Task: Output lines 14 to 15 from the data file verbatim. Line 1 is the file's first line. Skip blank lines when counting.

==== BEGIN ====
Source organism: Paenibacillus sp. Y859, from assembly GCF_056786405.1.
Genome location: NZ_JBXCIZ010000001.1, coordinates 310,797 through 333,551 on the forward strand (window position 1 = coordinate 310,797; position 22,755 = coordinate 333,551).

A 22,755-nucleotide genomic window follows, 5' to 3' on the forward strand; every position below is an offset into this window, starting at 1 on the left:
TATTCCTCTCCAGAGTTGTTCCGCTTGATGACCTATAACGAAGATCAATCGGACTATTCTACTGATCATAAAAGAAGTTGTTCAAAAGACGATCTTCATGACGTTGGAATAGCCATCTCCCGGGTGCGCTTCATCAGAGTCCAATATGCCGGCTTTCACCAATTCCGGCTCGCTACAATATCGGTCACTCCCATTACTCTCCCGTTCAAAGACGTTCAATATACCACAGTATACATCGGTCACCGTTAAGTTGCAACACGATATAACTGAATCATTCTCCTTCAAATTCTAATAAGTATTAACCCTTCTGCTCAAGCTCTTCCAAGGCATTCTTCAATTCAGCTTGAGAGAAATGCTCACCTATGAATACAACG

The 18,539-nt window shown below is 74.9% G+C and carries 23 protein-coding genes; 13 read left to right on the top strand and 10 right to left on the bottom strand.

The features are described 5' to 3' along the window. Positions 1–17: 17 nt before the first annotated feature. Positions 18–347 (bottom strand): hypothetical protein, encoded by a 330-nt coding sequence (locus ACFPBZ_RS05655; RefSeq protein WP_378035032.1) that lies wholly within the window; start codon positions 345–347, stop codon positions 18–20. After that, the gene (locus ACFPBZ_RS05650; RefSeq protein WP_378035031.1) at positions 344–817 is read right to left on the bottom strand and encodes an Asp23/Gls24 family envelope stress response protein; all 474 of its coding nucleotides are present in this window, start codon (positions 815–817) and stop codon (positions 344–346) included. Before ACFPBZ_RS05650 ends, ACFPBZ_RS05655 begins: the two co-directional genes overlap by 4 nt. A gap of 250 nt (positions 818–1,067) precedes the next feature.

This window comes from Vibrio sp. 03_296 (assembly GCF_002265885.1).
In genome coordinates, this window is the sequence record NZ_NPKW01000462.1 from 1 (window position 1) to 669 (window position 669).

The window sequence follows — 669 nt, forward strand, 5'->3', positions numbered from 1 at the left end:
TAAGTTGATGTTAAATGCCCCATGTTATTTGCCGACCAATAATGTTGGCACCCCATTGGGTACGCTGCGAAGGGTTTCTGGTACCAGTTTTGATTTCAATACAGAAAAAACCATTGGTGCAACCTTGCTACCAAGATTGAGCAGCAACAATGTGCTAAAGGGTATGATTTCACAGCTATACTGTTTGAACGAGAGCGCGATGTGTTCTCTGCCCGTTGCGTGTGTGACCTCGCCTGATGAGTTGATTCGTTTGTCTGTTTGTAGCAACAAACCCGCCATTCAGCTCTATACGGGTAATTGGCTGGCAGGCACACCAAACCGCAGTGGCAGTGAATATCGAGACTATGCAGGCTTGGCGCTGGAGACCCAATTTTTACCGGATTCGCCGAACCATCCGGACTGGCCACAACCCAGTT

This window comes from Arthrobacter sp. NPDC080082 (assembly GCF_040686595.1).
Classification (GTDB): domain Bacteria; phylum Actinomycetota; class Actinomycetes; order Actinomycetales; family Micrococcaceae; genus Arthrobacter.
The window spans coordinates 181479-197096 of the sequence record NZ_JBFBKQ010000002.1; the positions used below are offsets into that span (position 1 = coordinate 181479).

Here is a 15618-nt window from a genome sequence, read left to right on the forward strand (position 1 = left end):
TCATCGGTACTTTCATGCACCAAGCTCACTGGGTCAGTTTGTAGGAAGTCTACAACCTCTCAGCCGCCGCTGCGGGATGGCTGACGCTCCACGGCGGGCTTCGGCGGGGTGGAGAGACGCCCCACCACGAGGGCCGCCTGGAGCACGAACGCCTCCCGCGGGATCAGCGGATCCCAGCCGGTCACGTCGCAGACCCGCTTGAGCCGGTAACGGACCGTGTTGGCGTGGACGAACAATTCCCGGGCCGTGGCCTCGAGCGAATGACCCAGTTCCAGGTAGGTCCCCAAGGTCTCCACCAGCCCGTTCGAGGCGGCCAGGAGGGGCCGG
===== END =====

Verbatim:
Here is a 15618-nt window from a genome sequence, read left to right on the forward strand (position 1 = left end):
TCATCGGTACTTTCATGCACCAAGCTCACTGGGTCAGTTTGTAGGAAGTCTACAACCTCTCAGCCGCCGCTGCGGGATGGCTGACGCTCCACGGCGGGCTTCGGCGGGGTGGAGAGACGCCCCACCACGAGGGCCGCCTGGAGCACGAACGCCTCCCGCGGGATCAGCGGATCCCAGCCGGTCACGTCGCAGACCCGCTTGAGCCGGTAACGGACCGTGTTGGCGTGGACGAACAATTCCCGGGCCGTGGCCTCGAGCGAATGACCCAGTTCCAGGTAGGTCCCCAAGGTCTCCACCAGCCCGTTCGAGGCGGCCAGGAGGGGCCGG